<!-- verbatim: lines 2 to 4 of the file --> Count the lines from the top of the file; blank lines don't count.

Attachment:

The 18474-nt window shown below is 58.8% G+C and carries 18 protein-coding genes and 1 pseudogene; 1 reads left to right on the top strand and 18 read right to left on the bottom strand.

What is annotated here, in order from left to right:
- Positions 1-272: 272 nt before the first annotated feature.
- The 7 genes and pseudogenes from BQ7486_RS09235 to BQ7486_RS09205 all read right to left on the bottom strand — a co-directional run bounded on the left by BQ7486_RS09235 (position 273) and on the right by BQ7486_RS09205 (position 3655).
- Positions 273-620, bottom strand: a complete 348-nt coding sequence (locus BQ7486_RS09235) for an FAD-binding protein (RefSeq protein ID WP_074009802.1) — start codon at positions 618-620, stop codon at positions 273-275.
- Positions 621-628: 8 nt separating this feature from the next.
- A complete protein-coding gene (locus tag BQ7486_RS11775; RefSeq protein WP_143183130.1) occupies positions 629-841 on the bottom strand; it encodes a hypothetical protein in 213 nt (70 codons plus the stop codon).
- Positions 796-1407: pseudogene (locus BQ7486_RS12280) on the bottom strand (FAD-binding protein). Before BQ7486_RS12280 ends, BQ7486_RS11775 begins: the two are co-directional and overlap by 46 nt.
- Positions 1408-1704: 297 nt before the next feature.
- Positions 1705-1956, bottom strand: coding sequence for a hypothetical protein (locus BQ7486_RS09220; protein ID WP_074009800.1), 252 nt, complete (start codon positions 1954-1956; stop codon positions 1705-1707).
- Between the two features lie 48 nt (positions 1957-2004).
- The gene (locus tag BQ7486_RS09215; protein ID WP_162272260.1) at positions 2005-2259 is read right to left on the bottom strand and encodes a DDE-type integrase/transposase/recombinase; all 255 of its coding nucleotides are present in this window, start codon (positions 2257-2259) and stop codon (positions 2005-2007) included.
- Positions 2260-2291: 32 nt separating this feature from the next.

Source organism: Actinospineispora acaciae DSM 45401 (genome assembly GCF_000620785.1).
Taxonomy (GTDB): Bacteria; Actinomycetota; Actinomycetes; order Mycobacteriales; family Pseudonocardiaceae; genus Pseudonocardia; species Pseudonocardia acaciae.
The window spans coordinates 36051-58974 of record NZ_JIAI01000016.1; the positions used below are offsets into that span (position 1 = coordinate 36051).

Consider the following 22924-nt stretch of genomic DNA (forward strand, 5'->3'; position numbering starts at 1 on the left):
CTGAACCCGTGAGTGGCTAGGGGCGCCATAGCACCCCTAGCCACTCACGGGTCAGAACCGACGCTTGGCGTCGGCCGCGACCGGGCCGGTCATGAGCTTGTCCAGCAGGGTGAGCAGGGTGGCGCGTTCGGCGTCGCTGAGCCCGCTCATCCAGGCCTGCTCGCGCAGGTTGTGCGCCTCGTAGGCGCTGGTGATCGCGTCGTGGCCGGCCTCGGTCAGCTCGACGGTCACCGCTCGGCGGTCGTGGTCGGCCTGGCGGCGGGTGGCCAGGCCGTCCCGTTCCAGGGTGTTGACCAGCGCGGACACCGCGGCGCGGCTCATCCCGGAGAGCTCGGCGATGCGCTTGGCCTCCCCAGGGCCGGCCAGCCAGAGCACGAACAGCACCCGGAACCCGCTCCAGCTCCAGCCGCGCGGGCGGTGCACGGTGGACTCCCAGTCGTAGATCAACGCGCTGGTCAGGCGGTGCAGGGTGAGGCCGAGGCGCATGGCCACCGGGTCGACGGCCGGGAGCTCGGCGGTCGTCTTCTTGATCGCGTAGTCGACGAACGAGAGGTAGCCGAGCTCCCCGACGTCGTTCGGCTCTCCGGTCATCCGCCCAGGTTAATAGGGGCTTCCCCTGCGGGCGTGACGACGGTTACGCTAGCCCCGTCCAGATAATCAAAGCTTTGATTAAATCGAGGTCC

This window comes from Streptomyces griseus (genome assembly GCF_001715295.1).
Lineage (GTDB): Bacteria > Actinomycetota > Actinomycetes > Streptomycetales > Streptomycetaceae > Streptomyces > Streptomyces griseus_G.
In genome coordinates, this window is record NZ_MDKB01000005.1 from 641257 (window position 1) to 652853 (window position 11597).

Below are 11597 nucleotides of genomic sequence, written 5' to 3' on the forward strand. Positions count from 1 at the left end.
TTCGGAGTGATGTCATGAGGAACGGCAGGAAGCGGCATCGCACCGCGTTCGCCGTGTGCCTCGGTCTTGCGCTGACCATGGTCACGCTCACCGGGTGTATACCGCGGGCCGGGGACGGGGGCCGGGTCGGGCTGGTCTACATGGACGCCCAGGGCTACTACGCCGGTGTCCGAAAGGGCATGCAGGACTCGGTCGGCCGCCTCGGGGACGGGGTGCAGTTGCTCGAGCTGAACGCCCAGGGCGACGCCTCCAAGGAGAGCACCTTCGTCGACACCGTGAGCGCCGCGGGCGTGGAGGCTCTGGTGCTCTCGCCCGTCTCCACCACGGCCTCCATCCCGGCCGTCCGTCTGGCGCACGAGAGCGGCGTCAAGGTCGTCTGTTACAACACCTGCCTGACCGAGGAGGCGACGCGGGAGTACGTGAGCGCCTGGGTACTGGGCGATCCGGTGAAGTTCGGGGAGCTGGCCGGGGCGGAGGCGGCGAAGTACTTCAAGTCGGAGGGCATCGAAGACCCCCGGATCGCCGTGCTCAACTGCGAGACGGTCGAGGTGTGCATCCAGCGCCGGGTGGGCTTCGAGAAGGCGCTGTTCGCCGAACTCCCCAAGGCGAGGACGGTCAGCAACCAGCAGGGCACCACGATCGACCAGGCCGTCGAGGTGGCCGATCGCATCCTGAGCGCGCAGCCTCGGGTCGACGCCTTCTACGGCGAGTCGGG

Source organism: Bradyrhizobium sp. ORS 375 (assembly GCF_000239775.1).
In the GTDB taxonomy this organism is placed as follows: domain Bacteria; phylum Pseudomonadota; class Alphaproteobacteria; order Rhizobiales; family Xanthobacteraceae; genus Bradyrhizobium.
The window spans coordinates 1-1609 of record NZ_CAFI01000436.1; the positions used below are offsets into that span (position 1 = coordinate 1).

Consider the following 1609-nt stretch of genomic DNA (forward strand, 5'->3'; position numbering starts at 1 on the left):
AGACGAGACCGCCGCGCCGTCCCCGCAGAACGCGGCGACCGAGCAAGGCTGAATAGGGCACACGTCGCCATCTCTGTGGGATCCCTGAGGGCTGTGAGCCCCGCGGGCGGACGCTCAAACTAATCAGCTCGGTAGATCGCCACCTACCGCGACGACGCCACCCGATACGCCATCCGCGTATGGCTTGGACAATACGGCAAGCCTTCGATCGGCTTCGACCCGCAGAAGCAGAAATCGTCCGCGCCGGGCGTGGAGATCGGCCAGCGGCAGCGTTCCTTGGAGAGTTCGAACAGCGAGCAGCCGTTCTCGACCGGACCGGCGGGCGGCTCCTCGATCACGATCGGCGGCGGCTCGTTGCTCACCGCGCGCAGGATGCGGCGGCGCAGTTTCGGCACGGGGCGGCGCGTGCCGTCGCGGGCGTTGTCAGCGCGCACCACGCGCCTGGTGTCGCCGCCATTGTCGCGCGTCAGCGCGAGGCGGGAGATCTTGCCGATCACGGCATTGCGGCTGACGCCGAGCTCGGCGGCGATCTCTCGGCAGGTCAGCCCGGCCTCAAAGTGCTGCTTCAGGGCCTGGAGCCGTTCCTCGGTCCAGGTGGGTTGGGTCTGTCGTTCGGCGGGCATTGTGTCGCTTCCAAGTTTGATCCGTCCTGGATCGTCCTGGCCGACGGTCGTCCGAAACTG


What is annotated here, in order from left to right:
- Positions 1-272: 272 nt before the first annotated feature.
- The 7 genes and pseudogenes from BQ7486_RS09235 to BQ7486_RS09205 all read right to left on the bottom strand — a co-directional run bounded on the left by BQ7486_RS09235 (position 273) and on the right by BQ7486_RS09205 (position 3655).